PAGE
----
The History of Crowdfunding, Indiegogo, Kickstarter, and GoFundMe
Before we dig into the success story of GoFundMe and its co-founders Brad Damphousse and Andrew Ballester, let’s take a quick look at the history of crowdfunding, Indiegogo, Kickstarter, and GoFundMe to see how it all started.
Ask most people about the birth of crowdfunding and they’ll zero in on 2008—the year Indiegogo was launched. It was the first and probably the largest crowdfunding platform in the U.S. However, these people are limited in their knowledge of crowdfunding and its origins. Contrary to popular belief, crowdfunding did not start with Indiegogo, instead its roots can be traced back to the 1700s when Mozart—the most prolific and influential composer of the classical era, offered invitations and manuscripts in return for donations to fund his concert.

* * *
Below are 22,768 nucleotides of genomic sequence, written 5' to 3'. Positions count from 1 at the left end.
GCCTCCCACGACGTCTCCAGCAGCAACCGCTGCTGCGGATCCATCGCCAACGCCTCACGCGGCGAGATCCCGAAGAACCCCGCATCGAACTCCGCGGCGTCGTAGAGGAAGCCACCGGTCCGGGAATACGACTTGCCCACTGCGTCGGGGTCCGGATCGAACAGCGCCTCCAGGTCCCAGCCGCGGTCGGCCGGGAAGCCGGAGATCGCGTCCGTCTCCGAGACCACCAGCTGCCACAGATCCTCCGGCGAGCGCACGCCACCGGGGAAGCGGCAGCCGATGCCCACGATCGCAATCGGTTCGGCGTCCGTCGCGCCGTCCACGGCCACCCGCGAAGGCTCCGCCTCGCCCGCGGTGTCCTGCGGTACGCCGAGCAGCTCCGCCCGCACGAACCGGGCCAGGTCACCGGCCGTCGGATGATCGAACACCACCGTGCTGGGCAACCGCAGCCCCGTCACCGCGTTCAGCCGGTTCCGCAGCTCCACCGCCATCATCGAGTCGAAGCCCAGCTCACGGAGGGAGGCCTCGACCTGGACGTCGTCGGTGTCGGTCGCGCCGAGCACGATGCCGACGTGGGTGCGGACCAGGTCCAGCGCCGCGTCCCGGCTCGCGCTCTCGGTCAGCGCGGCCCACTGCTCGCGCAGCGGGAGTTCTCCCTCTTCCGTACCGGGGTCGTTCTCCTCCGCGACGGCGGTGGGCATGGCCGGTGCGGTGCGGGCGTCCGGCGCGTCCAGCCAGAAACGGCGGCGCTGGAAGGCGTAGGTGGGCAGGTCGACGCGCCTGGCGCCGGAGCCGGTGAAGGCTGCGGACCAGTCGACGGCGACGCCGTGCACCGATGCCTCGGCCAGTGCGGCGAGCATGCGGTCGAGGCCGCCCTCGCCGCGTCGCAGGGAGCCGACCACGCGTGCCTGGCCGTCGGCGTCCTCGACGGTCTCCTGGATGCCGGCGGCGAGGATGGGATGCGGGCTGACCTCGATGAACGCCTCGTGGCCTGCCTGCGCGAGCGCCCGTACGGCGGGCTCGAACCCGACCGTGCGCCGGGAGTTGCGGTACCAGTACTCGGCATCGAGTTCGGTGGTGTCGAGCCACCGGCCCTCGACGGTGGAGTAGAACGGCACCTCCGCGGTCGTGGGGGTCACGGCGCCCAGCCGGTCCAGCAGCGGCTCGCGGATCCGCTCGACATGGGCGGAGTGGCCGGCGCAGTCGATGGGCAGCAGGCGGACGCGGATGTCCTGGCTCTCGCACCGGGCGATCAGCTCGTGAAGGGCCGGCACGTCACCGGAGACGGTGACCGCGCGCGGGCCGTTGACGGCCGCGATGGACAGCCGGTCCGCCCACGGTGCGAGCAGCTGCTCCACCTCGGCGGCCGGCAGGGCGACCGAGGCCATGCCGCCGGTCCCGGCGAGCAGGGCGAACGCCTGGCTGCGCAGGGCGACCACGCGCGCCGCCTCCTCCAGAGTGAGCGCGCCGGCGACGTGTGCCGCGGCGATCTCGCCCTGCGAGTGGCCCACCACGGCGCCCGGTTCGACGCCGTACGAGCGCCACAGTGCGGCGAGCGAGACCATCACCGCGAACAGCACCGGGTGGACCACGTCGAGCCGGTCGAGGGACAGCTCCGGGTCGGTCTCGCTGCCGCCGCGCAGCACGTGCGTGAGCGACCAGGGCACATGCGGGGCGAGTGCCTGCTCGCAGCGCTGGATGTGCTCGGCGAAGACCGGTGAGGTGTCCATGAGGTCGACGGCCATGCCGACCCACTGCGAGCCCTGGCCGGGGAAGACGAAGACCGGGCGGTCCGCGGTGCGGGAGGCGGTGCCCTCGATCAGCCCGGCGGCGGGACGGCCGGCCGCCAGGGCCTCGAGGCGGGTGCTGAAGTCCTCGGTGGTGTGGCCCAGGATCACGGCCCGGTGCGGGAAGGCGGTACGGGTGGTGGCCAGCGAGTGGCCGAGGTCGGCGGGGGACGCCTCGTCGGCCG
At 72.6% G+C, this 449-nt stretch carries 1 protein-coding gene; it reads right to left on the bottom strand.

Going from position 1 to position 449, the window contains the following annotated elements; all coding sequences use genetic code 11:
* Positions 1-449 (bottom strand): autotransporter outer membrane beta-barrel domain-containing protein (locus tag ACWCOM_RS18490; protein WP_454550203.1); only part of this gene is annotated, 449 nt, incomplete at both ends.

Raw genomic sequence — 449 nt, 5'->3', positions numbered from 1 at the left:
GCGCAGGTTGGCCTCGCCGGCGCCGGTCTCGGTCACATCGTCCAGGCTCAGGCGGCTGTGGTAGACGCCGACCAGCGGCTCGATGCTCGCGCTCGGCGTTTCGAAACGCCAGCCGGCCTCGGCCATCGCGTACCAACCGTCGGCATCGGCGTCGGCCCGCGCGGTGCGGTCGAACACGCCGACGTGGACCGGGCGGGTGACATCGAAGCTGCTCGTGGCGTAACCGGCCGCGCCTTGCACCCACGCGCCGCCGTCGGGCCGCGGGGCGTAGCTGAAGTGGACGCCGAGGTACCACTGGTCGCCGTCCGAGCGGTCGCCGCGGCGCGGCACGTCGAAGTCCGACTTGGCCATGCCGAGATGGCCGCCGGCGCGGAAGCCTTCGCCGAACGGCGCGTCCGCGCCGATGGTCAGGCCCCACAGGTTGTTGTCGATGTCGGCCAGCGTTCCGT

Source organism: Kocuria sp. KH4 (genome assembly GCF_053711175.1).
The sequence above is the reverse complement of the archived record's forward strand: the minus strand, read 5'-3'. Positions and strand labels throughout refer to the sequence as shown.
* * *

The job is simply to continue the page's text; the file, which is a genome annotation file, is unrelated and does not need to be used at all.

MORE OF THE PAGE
Fast-forward a few decades and we find Joseph Pulitzer successfully using The New York World newspaper to raise capital of over $100,000 for the base of Statue of Liberty in 1984. From 1884 to the turn of the twentieth century and beyond, crowdfunding was used on many occasions to finance a project or raise money for business. However, the world had to wait until 1997 to see the birth of modern day crowdfunding. This was the year when a British band named Marillion raised funds for a reunion tour using crowdfunding.
The funding raised by Marillion inspired Artistshare—the first dedicated crowdfunding platform to emerge in the year 2000. The first funding campaign on the platform raised $130,000, which inspired other crowdfunding platforms. From 2000 onwards, the crowdfunding industry grew bigger and better each year.